More Great Recipes: Cookies

Jacob G's Delicious Sugar Cookies modified from

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Member since 2012

Serves | Prep Time 15 | Cook Time 9


(3 cups) 675 mL of all-purpose flour
(3/4 tsp) 4 mL of baking powder
(1/4 tsp) 1.25 mL salt
(1 cup) 225 mL of unsalted butter, softened
(1 cup) 240 mL of sugar
1 egg, beaten
(1 tsp) 15 mL of milk

Sift together flour, baking powder, and salt and set that aside.

Place butter and sugar in large bowl of electric stand mixer and beat until light in color.

Add egg and milk and beat to combine.

Put mixer on low speed, gradually add flour, and beat until mixture pulls away from the side of the bowl.

Divide the dough in half, wrap in waxed paper, and refrigerate for 2 hours.

Preheat oven to 190 °C(375 °F)

Sprinkle surface where you will roll out dough with powdered sugar.

Remove 1 wrapped pack of dough from refrigerator at a time, sprinkle rolling pin with powdered sugar, and roll out dough to 0.635cm (¼ inch) thick.

Move the dough around and check underneath frequently to make sure it is not sticking.

If dough has warmed during rolling, place cold cookie sheet on top for 10 minutes to chill.

Cut into desired shape, place at least 2.54cm (1-inch) apart on greased baking sheet, parchment, or silicone baking mat.

Bake for 7 to 9 minutes or until cookies are just beginning to turn brown around the edges, rotating cookie sheet halfway through baking time.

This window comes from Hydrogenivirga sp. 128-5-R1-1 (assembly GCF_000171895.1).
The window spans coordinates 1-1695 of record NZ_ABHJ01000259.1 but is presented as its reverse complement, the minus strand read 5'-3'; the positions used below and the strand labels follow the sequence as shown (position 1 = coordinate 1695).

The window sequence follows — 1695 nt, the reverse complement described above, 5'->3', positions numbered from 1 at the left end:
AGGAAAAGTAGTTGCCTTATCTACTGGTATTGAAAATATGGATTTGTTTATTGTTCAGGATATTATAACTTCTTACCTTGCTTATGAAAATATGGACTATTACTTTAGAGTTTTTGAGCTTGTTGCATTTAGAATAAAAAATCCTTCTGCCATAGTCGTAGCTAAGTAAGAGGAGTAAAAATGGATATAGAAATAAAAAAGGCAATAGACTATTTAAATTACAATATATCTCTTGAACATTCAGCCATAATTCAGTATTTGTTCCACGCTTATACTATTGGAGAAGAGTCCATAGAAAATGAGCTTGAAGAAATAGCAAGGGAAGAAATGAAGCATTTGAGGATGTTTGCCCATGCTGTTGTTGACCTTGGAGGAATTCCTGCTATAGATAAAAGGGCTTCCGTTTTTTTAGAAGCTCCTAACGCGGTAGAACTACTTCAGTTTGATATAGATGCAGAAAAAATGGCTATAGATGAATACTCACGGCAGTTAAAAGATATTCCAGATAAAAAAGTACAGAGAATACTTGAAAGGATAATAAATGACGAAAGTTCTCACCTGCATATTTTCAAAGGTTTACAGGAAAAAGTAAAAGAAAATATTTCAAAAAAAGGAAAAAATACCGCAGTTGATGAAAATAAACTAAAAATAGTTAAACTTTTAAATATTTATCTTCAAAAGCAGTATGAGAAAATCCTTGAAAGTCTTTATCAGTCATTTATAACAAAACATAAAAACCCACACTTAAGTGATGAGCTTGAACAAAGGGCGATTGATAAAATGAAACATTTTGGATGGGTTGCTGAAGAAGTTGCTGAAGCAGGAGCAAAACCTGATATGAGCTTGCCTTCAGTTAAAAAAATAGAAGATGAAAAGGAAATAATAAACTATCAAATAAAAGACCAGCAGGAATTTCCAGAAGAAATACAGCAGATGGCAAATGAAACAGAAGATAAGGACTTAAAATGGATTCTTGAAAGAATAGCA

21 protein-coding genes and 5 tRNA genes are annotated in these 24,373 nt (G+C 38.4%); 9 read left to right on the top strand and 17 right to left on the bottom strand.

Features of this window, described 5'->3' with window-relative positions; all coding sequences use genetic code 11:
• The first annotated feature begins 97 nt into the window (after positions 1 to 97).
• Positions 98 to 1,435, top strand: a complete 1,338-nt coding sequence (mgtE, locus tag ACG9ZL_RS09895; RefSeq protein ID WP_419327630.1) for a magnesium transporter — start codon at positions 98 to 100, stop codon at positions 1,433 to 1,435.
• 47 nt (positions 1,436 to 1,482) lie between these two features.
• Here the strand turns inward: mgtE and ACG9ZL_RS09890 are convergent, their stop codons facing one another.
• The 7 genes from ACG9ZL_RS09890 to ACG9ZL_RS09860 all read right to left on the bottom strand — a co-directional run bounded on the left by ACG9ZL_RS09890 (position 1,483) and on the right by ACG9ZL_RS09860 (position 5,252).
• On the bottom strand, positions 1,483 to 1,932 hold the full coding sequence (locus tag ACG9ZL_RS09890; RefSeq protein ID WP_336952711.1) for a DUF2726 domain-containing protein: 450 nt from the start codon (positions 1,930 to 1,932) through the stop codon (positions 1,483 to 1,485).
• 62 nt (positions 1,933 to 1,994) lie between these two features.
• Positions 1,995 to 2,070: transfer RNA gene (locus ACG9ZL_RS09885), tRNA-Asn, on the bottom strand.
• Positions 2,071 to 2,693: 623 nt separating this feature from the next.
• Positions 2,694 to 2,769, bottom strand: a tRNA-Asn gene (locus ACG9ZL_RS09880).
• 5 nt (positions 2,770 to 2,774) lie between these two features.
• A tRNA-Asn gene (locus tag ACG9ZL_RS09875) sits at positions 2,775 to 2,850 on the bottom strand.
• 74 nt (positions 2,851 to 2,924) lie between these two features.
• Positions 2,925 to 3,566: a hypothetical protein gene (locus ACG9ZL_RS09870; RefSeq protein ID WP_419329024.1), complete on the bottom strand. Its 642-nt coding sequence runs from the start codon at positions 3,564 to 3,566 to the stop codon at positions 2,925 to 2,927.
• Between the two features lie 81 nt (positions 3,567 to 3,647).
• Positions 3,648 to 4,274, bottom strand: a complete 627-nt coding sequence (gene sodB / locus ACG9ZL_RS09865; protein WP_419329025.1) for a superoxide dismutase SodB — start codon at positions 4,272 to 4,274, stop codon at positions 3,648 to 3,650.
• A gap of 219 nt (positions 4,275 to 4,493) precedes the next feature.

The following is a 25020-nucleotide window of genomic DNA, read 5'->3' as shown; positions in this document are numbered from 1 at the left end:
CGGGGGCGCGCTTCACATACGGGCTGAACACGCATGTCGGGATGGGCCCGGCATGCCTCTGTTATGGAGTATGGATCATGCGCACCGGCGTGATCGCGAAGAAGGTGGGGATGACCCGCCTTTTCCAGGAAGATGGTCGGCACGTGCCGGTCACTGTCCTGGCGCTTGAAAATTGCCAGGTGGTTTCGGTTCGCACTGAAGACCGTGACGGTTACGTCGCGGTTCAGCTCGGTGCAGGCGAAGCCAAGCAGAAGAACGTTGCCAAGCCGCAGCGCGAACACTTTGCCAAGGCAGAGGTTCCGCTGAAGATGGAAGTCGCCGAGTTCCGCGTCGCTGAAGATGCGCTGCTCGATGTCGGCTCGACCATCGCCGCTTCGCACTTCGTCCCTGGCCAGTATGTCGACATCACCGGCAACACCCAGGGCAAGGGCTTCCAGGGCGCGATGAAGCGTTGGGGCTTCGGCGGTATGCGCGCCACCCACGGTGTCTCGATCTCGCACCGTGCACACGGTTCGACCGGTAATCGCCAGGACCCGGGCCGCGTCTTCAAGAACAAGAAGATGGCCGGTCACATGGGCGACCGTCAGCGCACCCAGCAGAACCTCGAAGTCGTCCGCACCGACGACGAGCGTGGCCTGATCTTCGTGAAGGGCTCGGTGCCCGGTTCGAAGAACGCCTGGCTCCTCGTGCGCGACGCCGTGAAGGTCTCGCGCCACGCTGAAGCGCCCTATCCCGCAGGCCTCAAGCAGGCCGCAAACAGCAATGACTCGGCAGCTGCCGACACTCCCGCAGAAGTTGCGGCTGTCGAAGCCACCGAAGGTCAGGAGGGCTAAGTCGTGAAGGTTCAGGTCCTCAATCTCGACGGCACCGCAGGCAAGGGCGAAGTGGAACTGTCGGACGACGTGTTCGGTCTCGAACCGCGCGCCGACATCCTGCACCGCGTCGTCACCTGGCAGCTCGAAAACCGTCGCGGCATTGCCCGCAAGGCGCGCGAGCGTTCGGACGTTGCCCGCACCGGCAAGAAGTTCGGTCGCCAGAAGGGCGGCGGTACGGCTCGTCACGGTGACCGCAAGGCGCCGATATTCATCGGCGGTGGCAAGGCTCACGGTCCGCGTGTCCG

Let sit on baking sheet for 2 minutes after removal from oven and then move to complete cooling on wire rack.

Serve as is or ice as desired.

Pairs Well With


I have found this recipe recently, and in my opinion they make the most delicious sugar cookies ever! If made just right, these cookies are amazing.

CHEMISTRY INFORMATION: The pure substances are baking powder (NaHCO3), salt (NaCl), and sugar (C12H22O11). The ingredients that are homogeneous mixtures are all-purpose flour, butter, the fully mixed dough. The

heterogeneous mixtures are the egg, the batter before it is mixed, and the cookies after they are finished baking.Cutting the dough into shapes, changing the cookies temperature via oven, and rolling the powdered sugar into the cookie dough are all physical changes. The rising and the darkening of the edges of the cookies as they bake are both showing that chemical changes are happening.

Submitted by: "Jacob G"

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